Re: 6-wheel truck classes


Bruce Smith
 

On Sep 17, 2010, at 9:11 AM, al.kresse wrote:

Does anyone have early Master Car Builder's or ARA documentation explaining the rationale for 4-wheel vs. 6-wheel trucked freight car classes?

Example: circa 1915-1920, 50-ton axle 4-wheel trucks become 100-ton 6-wheel (used for USRA class gon designs) and not (50+25) 75-ton trucks; and 70-ton axle 4-wheel trucks become 120-ton 6-wheel trucks and not (70+35) 105-ton trucks.

I believe there were only 40-, 50-, and 70-ton "standards" for cast sideframe truck designs but a full range of axle "standards" for this era.

Did the use of clasp brakes give "rationale" to classify on the upside or the journal-size ratings? Was this was before tested DIN life ratings were associated with bearing sizes and types?

Al Kresse
Al,

If I understand your question correctly, ultimately, car tonnage ratings depend on axle and bearing ratings (and car construction that can withstand the load).

From an email in 2006 by Tim Gilbert:
Between 1925 and 1962, the Maximum Total Weight Allowed on the Rail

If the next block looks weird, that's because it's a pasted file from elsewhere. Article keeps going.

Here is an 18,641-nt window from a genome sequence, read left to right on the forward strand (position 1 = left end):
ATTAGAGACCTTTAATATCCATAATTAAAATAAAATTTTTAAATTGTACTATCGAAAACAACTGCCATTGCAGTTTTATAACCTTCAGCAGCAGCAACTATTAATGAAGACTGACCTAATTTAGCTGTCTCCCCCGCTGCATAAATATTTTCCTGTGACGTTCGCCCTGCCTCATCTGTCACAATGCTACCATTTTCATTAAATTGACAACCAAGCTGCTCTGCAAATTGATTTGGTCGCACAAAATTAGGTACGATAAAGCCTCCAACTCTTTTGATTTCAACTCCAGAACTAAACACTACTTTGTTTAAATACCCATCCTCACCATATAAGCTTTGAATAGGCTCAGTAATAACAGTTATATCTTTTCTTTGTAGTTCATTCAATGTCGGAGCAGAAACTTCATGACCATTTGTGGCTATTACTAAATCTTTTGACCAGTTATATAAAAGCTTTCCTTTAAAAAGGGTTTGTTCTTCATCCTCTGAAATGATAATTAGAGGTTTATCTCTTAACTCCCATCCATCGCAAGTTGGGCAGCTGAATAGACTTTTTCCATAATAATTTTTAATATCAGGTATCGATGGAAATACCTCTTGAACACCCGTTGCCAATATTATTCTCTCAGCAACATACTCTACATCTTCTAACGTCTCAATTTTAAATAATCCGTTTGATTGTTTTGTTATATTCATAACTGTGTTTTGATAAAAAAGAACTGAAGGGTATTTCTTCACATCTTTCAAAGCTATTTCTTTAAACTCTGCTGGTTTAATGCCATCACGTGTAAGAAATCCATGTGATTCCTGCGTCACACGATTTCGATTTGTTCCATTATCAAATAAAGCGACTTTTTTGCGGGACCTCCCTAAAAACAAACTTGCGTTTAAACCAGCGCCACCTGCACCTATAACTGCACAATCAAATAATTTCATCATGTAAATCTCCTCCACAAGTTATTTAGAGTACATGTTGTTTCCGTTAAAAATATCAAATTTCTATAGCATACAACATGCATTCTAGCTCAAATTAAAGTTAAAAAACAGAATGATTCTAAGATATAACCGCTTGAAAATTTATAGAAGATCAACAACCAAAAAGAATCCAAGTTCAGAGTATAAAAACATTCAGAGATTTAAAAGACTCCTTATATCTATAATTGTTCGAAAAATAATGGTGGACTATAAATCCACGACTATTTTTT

for a car with four axles (two four wheel trucks) were (dashes are
necessary to maintain column integrity for Yahoo):

------ Journal----- Total Wgt ----Standard Nominal
Axle -- Size ------- On Rail ------- Capacity
A --- 3 3/4" x 7" --- 66,000 -------- 40,000
B --- 4 1/4" x 8" -- 103,000 -------- 60,000
C --- 5" x 9" ------ 136,000 -------- 80,000
D --- 5 1/2" x 10" - 169,000 ------- 100,000
E --- 6" x 11" ----- 210,000 ------- 140,000
F --- 6 1/2" x 12" - 251,000 ------- 200,000

Note: The last page in almost every ORER published between 1925 & 1962
has a table including the Axles, Sizes of the Axle Journals, Total
Weight on Rail and Standard Nominal Capacity.
As noted, the numbers apply to 2 4-wheel trucks. To get the number for each axle, divide by 4. Thus, a car would require 10 "A" axles to achieve the rating of car with 4 "D" axles. The ratings increases you site appear to come from both increasing the number and the diameter of the axles.

Regards
Bruce

Bruce F. Smith
Auburn, AL
http://www.vetmed.auburn.edu/index.pl/bruce_f._smith2

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